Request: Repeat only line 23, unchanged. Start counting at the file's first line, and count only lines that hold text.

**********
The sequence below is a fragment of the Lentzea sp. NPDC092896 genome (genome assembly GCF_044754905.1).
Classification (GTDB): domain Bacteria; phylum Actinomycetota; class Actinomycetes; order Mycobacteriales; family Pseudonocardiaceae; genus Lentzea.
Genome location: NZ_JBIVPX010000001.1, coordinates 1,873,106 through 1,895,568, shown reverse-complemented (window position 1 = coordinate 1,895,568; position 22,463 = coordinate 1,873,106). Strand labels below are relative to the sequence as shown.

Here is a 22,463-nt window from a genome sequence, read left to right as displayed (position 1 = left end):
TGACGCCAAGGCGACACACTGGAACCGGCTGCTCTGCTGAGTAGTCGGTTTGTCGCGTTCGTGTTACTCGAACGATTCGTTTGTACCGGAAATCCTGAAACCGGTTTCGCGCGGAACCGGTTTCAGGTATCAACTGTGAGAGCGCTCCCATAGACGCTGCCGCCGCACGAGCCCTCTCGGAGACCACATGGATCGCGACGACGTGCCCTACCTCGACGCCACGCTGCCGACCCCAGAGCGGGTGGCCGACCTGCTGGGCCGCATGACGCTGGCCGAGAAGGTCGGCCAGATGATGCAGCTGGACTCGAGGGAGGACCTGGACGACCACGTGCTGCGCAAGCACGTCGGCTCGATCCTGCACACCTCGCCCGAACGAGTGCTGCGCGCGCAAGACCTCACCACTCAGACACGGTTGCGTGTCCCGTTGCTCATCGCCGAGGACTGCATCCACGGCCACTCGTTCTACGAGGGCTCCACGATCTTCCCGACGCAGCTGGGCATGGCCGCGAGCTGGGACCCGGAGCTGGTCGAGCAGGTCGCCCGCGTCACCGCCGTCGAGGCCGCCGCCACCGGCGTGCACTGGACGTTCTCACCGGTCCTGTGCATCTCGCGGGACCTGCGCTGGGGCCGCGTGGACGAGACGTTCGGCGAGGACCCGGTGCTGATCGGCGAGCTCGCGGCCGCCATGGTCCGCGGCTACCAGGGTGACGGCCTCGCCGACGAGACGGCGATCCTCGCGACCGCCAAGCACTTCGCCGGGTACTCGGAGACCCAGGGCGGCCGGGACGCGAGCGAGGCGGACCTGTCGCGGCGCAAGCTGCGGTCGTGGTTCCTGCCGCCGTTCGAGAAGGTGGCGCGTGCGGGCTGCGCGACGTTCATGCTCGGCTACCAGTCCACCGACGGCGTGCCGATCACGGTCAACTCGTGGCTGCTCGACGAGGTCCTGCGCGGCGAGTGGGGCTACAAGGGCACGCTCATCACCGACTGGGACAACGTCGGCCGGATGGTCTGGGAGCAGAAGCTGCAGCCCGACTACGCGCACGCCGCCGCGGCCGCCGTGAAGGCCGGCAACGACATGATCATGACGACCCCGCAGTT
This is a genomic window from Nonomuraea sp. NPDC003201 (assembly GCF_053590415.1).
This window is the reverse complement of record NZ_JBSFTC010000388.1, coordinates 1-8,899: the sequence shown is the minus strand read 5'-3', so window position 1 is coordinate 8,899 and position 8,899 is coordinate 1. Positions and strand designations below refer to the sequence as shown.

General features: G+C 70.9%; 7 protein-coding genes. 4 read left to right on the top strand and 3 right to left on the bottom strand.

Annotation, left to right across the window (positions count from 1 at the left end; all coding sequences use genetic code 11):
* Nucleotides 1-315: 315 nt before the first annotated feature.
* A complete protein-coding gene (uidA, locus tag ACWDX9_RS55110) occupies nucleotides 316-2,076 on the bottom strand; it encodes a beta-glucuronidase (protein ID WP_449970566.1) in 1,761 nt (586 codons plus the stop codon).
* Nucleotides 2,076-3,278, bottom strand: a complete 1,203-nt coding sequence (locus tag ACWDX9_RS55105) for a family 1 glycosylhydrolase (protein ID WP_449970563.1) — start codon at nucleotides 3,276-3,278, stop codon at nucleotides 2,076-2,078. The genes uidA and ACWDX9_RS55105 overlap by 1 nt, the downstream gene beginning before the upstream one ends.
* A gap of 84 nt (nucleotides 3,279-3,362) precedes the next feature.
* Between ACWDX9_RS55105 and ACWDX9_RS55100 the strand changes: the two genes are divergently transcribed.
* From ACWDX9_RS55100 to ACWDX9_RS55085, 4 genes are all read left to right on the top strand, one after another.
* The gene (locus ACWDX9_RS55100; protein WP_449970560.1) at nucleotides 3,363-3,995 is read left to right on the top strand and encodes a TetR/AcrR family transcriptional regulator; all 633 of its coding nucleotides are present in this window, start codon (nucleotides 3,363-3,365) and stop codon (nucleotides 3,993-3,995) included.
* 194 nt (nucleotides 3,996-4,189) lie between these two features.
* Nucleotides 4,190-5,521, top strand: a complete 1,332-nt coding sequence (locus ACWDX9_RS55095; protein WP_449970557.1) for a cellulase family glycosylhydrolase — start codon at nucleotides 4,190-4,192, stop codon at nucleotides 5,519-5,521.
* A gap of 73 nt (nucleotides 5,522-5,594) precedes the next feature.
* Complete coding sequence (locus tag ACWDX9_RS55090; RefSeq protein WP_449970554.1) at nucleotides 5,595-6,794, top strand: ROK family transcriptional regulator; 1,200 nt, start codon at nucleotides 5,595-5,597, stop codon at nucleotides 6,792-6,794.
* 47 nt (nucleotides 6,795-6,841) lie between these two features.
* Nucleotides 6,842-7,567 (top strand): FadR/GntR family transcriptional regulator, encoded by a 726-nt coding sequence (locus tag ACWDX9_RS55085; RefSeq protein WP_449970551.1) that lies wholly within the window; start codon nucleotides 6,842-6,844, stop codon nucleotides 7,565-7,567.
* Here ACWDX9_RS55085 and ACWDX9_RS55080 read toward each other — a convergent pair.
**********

* Here ACWDX9_RS55085 and ACWDX9_RS55080 read toward each other — a convergent pair.